Indoor Workout Classes Are Now Banned in DC. How Are Fitness Studios Dealing?

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When Mayor Muriel Bowser announced on November 23 that she would enact new restrictions that cancelled—among other things—indoor fitness classes, DC studio owners were taken aback and confused.

“It came out of nowhere,” says Maddie Watkins, who owns the downtown DC strength studio 202 Strong. As Covid cases rose in the region, Watkins had a suspicion that some restrictions were inevitable. She just didn’t think they’d target her business so specifically.

While studios are no longer allowed to host indoor classes, traditional gyms can still operate. And, perhaps most vexing to studio owners, indoor dining is allowed to continue, albeit at a lower capacity.

“I don’t understand the logic,” says Watkins. “I know that the mayor is trying to do what’s best for the city, but to me, the science and the facts didn’t match up.”

Watkins argues that working out in an indoor studio is safer than dining inside, as her clients are masked the entire time and confined to specific zones. At 202Strong, no equipment is shared, she says, and everything is thoroughly cleaned between sessions. And, for what it’s worth, Watkins says she hasn’t had any known Covid cases pop up at her studios.

Neither has Elevate Interval Fitness owner David Magida, which makes him equally frustrated by the new restrictions.

“I understand what the city was attempting to do. They were attempting to deal with bad optics and an assumed source of spread,” he says. “But the only thing they accomplished was effectively hurting small fitness studios without actually increasing safety.”

In an open gym format, it’s harder to control where folks go, how they sanitize their equipment, and to ensure they’re always wearing masks, says Magida. But because it’s the only viable way for fitness spots to operate right now, Magida has transformed his 14th Street studio into an open gym-style space, allowing clients to use the equipment in shifts. Watkins has done the same.

Meanwhile, other studios like Logan Circle’s Cut Seven or Park View’s Sweat DC are surviving by hosting outdoor classes, which are now capped at 25 people. And then there are those who flouted the rules: Solidcore owner Anne Mahlum publicly denounced the Mayor’s new restrictions last week, and continued to operate classes at her DC studios. After a visit from the Department of Consumer and Regulatory Affairs, Solidcore announced Monday that it would temporarily close its DC locations.

No matter the studio’s response, the verdict is the same: These restrictions will hurt the small, locally owned businesses. “We will take a hit financially,” Watkins says. And this is on top of the impact the pandemic has already had on her downtown DC location, which used to be frequented by office-goers.

Magida agrees. Just over a week into the new restrictions, Elevate has already seen an “exodus” of clients, he says, which is especially troubling when folks should be prioritizing their health.

“If anything is an essential business [during a pandemic], it’s fitness. It’s keeping people healthy, and their immune

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Nike SuperRep Cycle Indoor Cycling Shoe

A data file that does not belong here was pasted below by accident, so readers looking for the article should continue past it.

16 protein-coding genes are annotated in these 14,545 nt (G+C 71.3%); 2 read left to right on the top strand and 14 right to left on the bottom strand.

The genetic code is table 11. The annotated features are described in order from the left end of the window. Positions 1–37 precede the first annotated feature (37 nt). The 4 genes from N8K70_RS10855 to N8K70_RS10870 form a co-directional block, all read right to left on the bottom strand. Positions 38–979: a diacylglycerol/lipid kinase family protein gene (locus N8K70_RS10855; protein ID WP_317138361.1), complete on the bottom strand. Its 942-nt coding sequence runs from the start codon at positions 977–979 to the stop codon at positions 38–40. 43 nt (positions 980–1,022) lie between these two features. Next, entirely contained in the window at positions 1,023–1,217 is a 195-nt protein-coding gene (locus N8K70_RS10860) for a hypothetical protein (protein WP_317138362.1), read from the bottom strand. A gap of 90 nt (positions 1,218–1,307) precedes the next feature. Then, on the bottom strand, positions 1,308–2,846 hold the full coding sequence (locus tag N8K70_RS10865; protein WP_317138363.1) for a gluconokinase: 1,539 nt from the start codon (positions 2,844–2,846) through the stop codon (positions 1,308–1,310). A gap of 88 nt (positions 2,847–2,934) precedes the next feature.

We know just how important having the proper pair of training shoes is, no matter the modality, and when it comes to indoor cycling, we are loving the Nike SuperRep Cycle shoe ($120). (They’re selling out fast, and you can also find them at Nordstrom). There’s nothing wrong with renting shoes from a cycling studio, but you can’t go wrong with upgrading from the slightly sweaty and very stinky shoes that can be used both at home and in studio.

The SuperRep Cycle shoe is “sleek” and “ultra-breathable,” and we have a feeling indoor-cycling enthusiasts are going to love it. The mesh upper keeps the feet cool during intense rides, the two adjustable straps keep the feet feeling snug and supported throughout all movements, and the rubber studs near the toes prevent slipping while walking in the shoes.

There are a lot of great gift options for fitness-lovers, and in our opinion, these cycling shoes are high up on the list.

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Coronavirus crowd study: German researchers find ‘glimmers of hope’ after inviting thousands to indoor concert in Leipzig

In one scenario modeled by the scientists, the infection risk for participants and their contacts was around 70 times lower when health and safety instructions were followed, compared with what it could have been under pre-pandemic behavior.

“A concert or handball game with a strictly enforced safety protocol is safer than the participation in a big wedding,” said Michael Gekle, the dean of the medical department at the Martin Luther University of Halle-Wittenberg, who was involved in the research.

The scientists’ conclusions are based on an experiment that drew around 1,400 people to an indoor concert simulation in August, hosted in one of the country’s largest venues in the eastern German city of Leipzig.

The researchers from the Martin Luther University of Halle-Wittenberg, a public institution, used tracking devices to gather data on the movements and behavior of participants, all of whom had to test negative for the virus to be allowed to participate. Over the following two months, the data gathered during the day-long experiment in August was fed into a computer simulation to estimate the hypothetical spread of the coronavirus for varying safety protocols and infection rates.